Wednesday, 10 November 2010

The Quatermass Xperiment


Nigel Kneale was an interesting writer, born in Barrow of Manx origins, who earned lasting fame by creating Bernard Quatermass (the surname is Manx) for a six part BBC serial, The Quatermass Experiment. Its success led to various sequels, as well as this film version from the Hammer Studios.

I saw a modern re-make of this story on BBC 4 a few years ago and wasn’t impressed, but at last I’ve caught up with the original, and I did like it, even though the characters behave in a barmy way after a rocket designed by Quatermass crash lands on a farm. Only one of the three astronauts, Caroon, is found on board. And he is sick – very sick.

Almost inevitably, it turns out that Caroon has been taken over by an alien life form – a sort of slimy gel with hunger pangs – that threatens mankind as we know it. The police hunt is led by amiable Jack Warner, better known to us as P.C. Dixon, of Dock Green fame. Quatermass is wildly miscast, played by the American Brian Donlevy, whose relentless rudeness and intransigence make it a wonder he was ever allowed near a rocket. The support cast includes the ever-reliable Thora Hird and Sam Kyd, while Caroon is played by William Wordsworth’s great great great grandson Richard.

I was tempted to say the film was terribly dated, until I realised it was made in the year of my birth – not that long ago, then! But despite the creakiness of the story, I enjoyed it, because the tension is built up really well by director Val Guest. It’s not too much to say that it verges on being a masterclass in the art of creating suspense. It may be sci-fi, but it has the virtues of a good thriller. And that is why it deserves its classic status.

9 comments:

Fiona said...

I must be remembering the sequals to the original, Martin - I'm 8 years older than you and we didn't have a TV until I was 10. Not that I watched any of them, but I can recall the programme being on...didn't it have a very atmospheric signature tune? I certainly remember Dixon of Dock Green, which was much more to my (all female) family's taste!

Ed Gorman said...

For me the Quatermass films run a close second to Invasion of The Body Snatchers as the best of Fifties science fiction. I still dutifully read new articles about the writers, actors, directors of the films. Most make a point of how the very young Anthony Newley was in one of them. Most also rage about how Brian Dunlevy ruined the second (?) in the series. I read a piece that even smeared him personally. He was a good actor and the reason for all the anger eludes me. Thanks for covering Quatermass. I still watch the first one at least once a year. Near-perfect in story, tempo and most of all mood.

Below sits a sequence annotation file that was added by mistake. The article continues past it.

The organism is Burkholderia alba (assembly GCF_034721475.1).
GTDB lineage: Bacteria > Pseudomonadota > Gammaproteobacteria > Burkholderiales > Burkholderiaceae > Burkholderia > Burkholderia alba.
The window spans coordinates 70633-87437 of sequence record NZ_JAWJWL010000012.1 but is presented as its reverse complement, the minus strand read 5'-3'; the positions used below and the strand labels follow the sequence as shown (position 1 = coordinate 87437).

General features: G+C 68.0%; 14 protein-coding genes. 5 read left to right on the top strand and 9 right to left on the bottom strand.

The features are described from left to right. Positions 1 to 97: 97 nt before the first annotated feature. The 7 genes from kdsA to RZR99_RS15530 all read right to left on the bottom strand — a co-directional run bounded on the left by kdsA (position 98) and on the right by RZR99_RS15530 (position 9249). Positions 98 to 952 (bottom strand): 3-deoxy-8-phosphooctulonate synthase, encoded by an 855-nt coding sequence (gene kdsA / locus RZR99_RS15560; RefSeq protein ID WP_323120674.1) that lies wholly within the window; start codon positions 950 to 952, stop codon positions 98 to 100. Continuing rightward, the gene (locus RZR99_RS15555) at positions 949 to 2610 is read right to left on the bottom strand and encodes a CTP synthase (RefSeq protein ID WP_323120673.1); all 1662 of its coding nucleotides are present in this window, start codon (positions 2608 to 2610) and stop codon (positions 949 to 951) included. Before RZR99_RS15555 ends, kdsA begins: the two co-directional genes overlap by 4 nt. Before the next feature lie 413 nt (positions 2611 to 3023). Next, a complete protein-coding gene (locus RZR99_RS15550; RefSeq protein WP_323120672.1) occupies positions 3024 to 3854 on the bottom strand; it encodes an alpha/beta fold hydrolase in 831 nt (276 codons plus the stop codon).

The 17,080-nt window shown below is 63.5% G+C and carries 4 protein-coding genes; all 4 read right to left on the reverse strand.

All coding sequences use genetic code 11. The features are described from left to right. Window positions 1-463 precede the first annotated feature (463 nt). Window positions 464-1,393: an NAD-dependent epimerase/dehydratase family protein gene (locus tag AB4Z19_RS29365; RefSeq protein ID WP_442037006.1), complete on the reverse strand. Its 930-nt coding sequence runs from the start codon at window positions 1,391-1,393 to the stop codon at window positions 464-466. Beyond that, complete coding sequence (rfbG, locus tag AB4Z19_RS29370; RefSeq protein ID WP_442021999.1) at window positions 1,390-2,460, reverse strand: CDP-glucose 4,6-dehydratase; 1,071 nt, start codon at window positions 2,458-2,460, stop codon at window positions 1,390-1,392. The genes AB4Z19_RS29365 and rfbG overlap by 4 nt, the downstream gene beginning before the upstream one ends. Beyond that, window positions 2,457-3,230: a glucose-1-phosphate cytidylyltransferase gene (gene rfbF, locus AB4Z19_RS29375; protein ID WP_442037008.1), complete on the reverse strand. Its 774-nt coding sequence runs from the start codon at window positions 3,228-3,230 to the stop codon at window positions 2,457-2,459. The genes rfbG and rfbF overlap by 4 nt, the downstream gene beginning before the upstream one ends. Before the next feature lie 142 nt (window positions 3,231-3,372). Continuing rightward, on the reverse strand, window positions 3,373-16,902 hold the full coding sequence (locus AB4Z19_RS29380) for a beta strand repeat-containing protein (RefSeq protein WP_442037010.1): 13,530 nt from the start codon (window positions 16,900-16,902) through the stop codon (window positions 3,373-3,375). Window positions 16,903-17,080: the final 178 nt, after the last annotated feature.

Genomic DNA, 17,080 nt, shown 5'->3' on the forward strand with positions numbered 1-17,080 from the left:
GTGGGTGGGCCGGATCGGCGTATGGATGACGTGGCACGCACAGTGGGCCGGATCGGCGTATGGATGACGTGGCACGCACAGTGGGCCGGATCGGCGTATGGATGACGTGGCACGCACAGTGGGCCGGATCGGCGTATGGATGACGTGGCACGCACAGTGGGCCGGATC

aguja said...

Childhood memories! I was terrified! Yes, Quatermass is brilliant and a definite classic.

Martin Edwards said...

Thanks very much for these comments. Ed, good to hear from you again - hope things are going well for you.

Ian Edward said...

Many years ago I saw one of the sequels, which starred John Mills as Quartermass, and involved young people converging on Stonehenge. I remember enjoying that and have always wanted to check out the earlier films, so you've spurred me on. I'm a great fan of British SF, my all-time fave being John Wyndham's novel, The Day of The Triffids. It may be sf, but the main focus is on the human relationships and the fragmented new societies evolving, and it is also a masterwork of mountintg suspense.

Anonymous said...

I remember seeing The Quatermass Experiment in its original six-part television version. That must have been in 1953, the year we like many thousands of other households got a television set for the Coronation. The series caused a sensation – much too horrific for home viewing! - but was hugely popular. Looking back, I'm amazed that I, as a ten-year-old, was allowed to watch it.
I can't remember any of the cast, but the Professor certainly wasn't the later version's Brian Donlevy – it was typical of the 1950s that an American star had to be imported to ensure a film was financed (for example, Dana Andrews came over a couple of years' later to star in another terrific scary movie, Night of the Demon - still worth catching).
The critic of the [London] Times enjoyed the Quatermass film immensely, neatly summarising it as “Gentleman into Cactus”. (According to the IMDb, another member of the film cast was Jane Asher: nine years' old and already on her fourth movie!)
Nigel Kneale and Rudolph Cartier (the tv Quatermass director) also collaborated on the BBC's 1954 version of 1984, which caused even more of an uproar (I definitely wasn't allowed to watch it). It was shown on a Sunday night and, as was the custom, repeated the following Thursday, both performances being live!

Martin Edwards said...

Hi Ian, yes, I have long been a great fan of John Wyndham, my fave sci-fi writer.

Martin Edwards said...

Many thanks, Anon. I love 'Gentleman into Cactus!'

Anonymous said...

It's worth remembering that Kneale hated the film version precisely because Donlevy was cast as the troubled Professor. Reginald Tate played a much more in-control title character in the original telly version. If you get a chance, get hold of the DVD box set of the three original TV serials. QUATERMASS AND THE PIT from 1958 is absolutely magnificent, and requires no concessions from the viewer as regards changes in TV technique.